Former Routt County Sheriff Garrett Wiggins looks back on 12 years in office | SteamboatToday.com
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Former Routt County Sheriff Garrett Wiggins looks back on 12 years in office

Routt County Sheriff Garrett Wiggins poses for a photo inside the Routt County Sheriff’s Office earlier this year. Wiggins served 12 years as sheriff but lost his bid for reelection in November.
John F. Russell/Steamboat Pilot & Today

As former Routt County Sheriff Garrett Wiggins passes the torch to his successor, Doug Scherar, Wiggins took time Monday, Jan. 16, to reflect on his career in Routt County.

A graduate from the Lively Law Enforcement Academy in Tallahassee, Florida, Wiggins joined the Steamboat Springs Police Department in 1999. He then worked as a deputy for the sheriff’s office for three years before returning to SSPD to lead the multi-agency All Crimes Enforcement Team.

First coming into office in 2010, Wiggins served 12 years as sheriff. A few years into his term, he sought to improve the quality of training and related facilities for Routt County sheriff’s deputies. 



“My goal was to bring the training program to the next level,” Wiggins said. “At the time, we didn’t even have a place to train; we were always searching for a venue.“

To address the issue, the sheriff’s office built and designed a new training facility at the justice center. It has the capacity to train as many as 54 people at one time.



“Now we are able to conduct district-wide training for not only our department, but every department in the district,” Wiggins expalined. “Different training organizations come in, and we sponsor and provide them with a venue. In return, we could get two or three slots of free training. So, whatever the training was, we could send two or three of our deputies to get them more experience and qualifications.”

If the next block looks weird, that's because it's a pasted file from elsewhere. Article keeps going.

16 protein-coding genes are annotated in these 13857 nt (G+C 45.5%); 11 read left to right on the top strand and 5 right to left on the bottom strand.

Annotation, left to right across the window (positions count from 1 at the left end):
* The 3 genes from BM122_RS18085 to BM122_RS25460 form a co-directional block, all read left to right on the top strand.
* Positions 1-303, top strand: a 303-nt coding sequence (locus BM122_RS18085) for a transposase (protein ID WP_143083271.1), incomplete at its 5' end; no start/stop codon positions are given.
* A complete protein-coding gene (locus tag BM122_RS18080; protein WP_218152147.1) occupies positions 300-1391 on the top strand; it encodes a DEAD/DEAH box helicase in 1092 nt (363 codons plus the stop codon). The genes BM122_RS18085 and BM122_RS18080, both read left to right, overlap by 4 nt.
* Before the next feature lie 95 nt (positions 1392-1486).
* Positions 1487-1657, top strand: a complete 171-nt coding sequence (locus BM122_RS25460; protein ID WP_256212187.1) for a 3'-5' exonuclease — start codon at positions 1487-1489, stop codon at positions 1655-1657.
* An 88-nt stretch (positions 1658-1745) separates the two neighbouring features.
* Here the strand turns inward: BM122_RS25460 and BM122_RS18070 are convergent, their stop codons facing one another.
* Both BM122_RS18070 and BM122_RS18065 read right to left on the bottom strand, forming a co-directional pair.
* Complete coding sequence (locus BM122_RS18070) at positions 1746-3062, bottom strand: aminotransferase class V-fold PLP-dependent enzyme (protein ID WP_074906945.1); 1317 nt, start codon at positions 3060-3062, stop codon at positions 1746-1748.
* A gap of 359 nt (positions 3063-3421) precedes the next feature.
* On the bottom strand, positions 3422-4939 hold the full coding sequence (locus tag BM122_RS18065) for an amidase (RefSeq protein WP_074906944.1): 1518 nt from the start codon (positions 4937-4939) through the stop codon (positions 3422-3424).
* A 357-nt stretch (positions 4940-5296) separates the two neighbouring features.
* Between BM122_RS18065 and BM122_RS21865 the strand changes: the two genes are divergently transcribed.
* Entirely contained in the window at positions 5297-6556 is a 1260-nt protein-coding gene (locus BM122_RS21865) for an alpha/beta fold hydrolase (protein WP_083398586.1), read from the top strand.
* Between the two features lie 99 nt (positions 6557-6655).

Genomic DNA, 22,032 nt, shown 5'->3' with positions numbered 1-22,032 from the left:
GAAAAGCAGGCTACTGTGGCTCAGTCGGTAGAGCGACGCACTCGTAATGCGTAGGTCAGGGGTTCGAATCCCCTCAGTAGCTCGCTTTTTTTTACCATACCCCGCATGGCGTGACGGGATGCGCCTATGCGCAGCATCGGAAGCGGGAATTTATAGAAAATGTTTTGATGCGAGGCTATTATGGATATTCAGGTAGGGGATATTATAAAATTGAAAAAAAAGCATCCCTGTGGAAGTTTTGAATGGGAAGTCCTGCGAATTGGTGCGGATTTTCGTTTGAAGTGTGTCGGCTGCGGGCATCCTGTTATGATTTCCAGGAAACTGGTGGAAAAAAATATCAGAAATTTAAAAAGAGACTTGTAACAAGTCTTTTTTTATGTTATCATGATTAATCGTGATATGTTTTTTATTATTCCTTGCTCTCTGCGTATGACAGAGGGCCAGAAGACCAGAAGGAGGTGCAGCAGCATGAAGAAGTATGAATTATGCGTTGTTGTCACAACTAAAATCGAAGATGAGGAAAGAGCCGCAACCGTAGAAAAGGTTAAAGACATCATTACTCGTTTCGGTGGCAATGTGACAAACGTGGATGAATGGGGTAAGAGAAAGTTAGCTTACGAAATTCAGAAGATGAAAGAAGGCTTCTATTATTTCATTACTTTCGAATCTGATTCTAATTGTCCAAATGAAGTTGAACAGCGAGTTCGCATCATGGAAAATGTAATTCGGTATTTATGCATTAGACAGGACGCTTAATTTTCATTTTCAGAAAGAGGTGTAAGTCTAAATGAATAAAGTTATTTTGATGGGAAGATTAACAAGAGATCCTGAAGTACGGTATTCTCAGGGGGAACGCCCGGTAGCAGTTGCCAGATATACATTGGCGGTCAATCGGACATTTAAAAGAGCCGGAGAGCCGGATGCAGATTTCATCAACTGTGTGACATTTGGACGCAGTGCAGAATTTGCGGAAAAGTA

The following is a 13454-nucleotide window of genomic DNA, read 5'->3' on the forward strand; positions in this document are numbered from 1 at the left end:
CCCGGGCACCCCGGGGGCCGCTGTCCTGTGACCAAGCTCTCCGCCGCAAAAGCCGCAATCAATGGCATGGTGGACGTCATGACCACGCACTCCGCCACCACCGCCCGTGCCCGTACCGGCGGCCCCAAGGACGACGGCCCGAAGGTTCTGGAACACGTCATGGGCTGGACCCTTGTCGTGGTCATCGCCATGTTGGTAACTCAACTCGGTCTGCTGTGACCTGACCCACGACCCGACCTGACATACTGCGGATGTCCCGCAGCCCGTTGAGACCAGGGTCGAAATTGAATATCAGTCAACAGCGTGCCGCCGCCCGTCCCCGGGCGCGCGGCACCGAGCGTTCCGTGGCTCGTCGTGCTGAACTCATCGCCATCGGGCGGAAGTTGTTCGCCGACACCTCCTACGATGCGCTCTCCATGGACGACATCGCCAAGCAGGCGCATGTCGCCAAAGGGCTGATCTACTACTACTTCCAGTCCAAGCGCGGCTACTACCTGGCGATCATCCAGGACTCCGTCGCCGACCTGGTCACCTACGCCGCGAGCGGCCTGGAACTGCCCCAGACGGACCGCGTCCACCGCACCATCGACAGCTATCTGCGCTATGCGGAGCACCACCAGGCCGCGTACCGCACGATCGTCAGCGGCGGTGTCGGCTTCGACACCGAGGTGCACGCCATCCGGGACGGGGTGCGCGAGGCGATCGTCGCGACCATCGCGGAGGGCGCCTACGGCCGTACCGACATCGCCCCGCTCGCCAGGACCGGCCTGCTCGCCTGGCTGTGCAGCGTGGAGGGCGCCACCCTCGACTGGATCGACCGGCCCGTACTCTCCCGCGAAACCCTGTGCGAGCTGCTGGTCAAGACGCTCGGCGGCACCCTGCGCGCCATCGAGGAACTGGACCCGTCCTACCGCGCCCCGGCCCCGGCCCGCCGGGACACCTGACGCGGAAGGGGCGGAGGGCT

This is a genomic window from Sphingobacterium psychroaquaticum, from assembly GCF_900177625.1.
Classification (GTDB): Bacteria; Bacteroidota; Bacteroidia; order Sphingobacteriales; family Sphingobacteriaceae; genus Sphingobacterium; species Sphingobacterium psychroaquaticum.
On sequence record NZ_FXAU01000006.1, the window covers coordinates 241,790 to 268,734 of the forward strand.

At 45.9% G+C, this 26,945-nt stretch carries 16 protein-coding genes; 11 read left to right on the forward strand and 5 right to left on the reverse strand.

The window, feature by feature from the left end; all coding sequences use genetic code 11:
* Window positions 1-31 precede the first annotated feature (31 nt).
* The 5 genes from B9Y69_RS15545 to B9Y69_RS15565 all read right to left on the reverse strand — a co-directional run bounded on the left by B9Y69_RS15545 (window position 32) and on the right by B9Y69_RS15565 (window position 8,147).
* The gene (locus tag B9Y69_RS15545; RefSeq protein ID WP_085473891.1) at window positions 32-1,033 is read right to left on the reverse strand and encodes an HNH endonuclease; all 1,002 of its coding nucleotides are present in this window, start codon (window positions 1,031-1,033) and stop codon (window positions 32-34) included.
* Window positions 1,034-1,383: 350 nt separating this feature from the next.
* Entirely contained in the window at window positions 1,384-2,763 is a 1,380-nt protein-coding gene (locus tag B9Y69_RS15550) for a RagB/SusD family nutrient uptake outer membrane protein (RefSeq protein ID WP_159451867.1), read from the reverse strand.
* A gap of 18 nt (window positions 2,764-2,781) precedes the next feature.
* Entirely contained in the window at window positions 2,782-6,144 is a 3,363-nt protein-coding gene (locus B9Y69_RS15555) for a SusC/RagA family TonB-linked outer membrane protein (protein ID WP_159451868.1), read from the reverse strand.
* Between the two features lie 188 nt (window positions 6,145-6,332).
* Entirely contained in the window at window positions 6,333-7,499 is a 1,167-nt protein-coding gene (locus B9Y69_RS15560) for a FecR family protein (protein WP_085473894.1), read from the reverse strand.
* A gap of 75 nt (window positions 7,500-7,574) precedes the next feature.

More recently in 2020, Wiggins remodeled the Routt County Sheriff’s Office payment plan. The new plan looked to motivate deputies by providing raises for accomplishments and performance, rather than their time in the position.

“The 11-step payment scale program in place was not based on skill level or performance,” Wiggins said. “If the employee kept their job, they got a pay raise — it didn’t matter if they were a high achiever or just barely met expectations.”

But Wiggins said he didn’t agree with that policy and believed that employees should be rewarded for their work.

“So I developed what is called the skill performance plan, and it was based on a five-year increment, going from starting pay to max salary,” Wiggins said. “It was all based on accomplishments and skill level. I put a lot of time and effort into this, and made it to a level where an individual had to accomplish certain things throughout the year. They had to go to certain training and obtain certain certifications, and if they met the requirement, they would automatically move onto the next level.”

In addition to this, Wiggins aided in initiating programs for mental counseling, medical-assisted treatment and educational pathways for inmates, all in an effort to try to break cycles of reoffending.

Wiggins has passed the torch down to his coworker of 20 years after Wiggins lost this November’s Routt County sheriff’s race, a contest in which both candidates strived to remain civil and avoid controversy.

On the campaign trail, Wiggins emphasized the importance of prioritizing mental health in the prison system, and he championed the sheriff office’s efforts to diversify the workplace with 30% of deputies now being women. 

“One of my goals if reelected was to be more involved with the legislative process around law enforcement,” Wiggins said. “It would be great to see Doug Scherar do so at some point in his career. As a new sheriff, he will have a lot on his plate at first, but a ways into his term, it would be great to see him participating in the legislative committee of the County Sheriffs of Colorado.” 

While Wiggins said that the sheriff’s office is a fairly well oiled machine, he emphasized the importance of adaptability for anyone taking on the sheriff’s role. 

“We live in a period where there’s always change,” Wiggins said. “We always need to be willing to evaluate what’s going on, what’s working well, what’s not working well, and be willing to make the changes necessary to maintain a high level of service.”

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